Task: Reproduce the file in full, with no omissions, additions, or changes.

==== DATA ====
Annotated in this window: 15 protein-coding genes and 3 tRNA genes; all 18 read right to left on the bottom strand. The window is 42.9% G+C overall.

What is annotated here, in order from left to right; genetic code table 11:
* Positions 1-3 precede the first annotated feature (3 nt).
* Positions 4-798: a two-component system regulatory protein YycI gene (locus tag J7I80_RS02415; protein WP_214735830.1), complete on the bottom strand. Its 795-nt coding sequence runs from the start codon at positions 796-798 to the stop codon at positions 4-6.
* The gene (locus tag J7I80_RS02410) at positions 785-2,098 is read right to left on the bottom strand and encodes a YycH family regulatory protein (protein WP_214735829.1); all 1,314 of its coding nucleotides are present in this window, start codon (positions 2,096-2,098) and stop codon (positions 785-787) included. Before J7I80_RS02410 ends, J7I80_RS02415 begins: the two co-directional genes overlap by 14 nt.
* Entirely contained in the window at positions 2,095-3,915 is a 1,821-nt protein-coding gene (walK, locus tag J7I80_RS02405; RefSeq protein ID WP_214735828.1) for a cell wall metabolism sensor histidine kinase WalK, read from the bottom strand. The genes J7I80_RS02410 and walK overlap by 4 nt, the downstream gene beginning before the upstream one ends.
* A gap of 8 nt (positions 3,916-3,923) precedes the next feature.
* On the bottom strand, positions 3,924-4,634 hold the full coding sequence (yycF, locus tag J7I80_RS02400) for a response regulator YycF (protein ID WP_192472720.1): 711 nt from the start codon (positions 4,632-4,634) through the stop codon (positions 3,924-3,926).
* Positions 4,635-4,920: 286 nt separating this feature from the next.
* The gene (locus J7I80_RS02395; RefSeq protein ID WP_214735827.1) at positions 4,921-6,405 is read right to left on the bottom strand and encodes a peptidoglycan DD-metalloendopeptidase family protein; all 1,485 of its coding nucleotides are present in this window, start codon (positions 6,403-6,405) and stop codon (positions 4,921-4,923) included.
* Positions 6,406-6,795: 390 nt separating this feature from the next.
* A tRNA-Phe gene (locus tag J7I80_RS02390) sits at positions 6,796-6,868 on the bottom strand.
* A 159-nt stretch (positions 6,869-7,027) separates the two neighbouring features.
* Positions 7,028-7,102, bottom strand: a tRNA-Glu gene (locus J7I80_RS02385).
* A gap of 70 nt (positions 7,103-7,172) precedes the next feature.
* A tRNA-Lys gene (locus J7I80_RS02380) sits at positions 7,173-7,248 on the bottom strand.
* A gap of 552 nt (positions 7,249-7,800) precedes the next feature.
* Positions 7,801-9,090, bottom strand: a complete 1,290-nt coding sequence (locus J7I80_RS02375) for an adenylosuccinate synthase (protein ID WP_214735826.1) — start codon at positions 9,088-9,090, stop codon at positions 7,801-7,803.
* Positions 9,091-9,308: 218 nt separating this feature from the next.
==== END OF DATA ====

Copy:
Annotated in this window: 15 protein-coding genes and 3 tRNA genes; all 18 read right to left on the bottom strand. The window is 42.9% G+C overall.

What is annotated here, in order from left to right; genetic code table 11:
* Positions 1-3 precede the first annotated feature (3 nt).
* Positions 4-798: a two-component system regulatory protein YycI gene (locus tag J7I80_RS02415; protein WP_214735830.1), complete on the bottom strand. Its 795-nt coding sequence runs from the start codon at positions 796-798 to the stop codon at positions 4-6.
* The gene (locus tag J7I80_RS02410) at positions 785-2,098 is read right to left on the bottom strand and encodes a YycH family regulatory protein (protein WP_214735829.1); all 1,314 of its coding nucleotides are present in this window, start codon (positions 2,096-2,098) and stop codon (positions 785-787) included. Before J7I80_RS02410 ends, J7I80_RS02415 begins: the two co-directional genes overlap by 14 nt.
* Entirely contained in the window at positions 2,095-3,915 is a 1,821-nt protein-coding gene (walK, locus tag J7I80_RS02405; RefSeq protein ID WP_214735828.1) for a cell wall metabolism sensor histidine kinase WalK, read from the bottom strand. The genes J7I80_RS02410 and walK overlap by 4 nt, the downstream gene beginning before the upstream one ends.
* A gap of 8 nt (positions 3,916-3,923) precedes the next feature.
* On the bottom strand, positions 3,924-4,634 hold the full coding sequence (yycF, locus tag J7I80_RS02400) for a response regulator YycF (protein ID WP_192472720.1): 711 nt from the start codon (positions 4,632-4,634) through the stop codon (positions 3,924-3,926).
* Positions 4,635-4,920: 286 nt separating this feature from the next.
* The gene (locus J7I80_RS02395; RefSeq protein ID WP_214735827.1) at positions 4,921-6,405 is read right to left on the bottom strand and encodes a peptidoglycan DD-metalloendopeptidase family protein; all 1,485 of its coding nucleotides are present in this window, start codon (positions 6,403-6,405) and stop codon (positions 4,921-4,923) included.
* Positions 6,406-6,795: 390 nt separating this feature from the next.
* A tRNA-Phe gene (locus tag J7I80_RS02390) sits at positions 6,796-6,868 on the bottom strand.
* A 159-nt stretch (positions 6,869-7,027) separates the two neighbouring features.
* Positions 7,028-7,102, bottom strand: a tRNA-Glu gene (locus J7I80_RS02385).
* A gap of 70 nt (positions 7,103-7,172) precedes the next feature.
* A tRNA-Lys gene (locus J7I80_RS02380) sits at positions 7,173-7,248 on the bottom strand.
* A gap of 552 nt (positions 7,249-7,800) precedes the next feature.
* Positions 7,801-9,090, bottom strand: a complete 1,290-nt coding sequence (locus J7I80_RS02375) for an adenylosuccinate synthase (protein ID WP_214735826.1) — start codon at positions 9,088-9,090, stop codon at positions 7,801-7,803.
* Positions 9,091-9,308: 218 nt separating this feature from the next.